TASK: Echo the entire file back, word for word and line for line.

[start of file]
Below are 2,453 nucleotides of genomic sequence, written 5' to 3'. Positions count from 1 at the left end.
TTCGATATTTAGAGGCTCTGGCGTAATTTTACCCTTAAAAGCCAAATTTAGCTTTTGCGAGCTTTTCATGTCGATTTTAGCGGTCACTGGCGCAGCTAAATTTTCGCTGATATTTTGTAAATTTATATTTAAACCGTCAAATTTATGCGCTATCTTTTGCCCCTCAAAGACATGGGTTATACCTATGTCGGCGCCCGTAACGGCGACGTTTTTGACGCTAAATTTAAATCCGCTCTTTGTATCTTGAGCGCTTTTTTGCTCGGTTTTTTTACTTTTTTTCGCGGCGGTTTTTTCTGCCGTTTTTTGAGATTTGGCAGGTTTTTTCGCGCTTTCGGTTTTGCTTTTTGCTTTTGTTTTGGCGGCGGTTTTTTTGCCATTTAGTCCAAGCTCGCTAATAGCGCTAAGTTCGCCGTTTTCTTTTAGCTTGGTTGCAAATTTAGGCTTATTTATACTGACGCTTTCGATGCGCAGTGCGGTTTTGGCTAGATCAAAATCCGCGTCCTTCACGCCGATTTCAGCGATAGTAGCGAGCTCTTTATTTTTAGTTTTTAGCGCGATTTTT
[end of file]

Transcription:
Below are 2,453 nucleotides of genomic sequence, written 5' to 3'. Positions count from 1 at the left end.
TTCGATATTTAGAGGCTCTGGCGTAATTTTACCCTTAAAAGCCAAATTTAGCTTTTGCGAGCTTTTCATGTCGATTTTAGCGGTCACTGGCGCAGCTAAATTTTCGCTGATATTTTGTAAATTTATATTTAAACCGTCAAATTTATGCGCTATCTTTTGCCCCTCAAAGACATGGGTTATACCTATGTCGGCGCCCGTAACGGCGACGTTTTTGACGCTAAATTTAAATCCGCTCTTTGTATCTTGAGCGCTTTTTTGCTCGGTTTTTTTACTTTTTTTCGCGGCGGTTTTTTCTGCCGTTTTTTGAGATTTGGCAGGTTTTTTCGCGCTTTCGGTTTTGCTTTTTGCTTTTGTTTTGGCGGCGGTTTTTTTGCCATTTAGTCCAAGCTCGCTAATAGCGCTAAGTTCGCCGTTTTCTTTTAGCTTGGTTGCAAATTTAGGCTTATTTATACTGACGCTTTCGATGCGCAGTGCGGTTTTGGCTAGATCAAAATCCGCGTCCTTCACGCCGATTTCAGCGATAGTAGCGAGCTCTTTATTTTTAGTTTTTAGCGCGATTTTT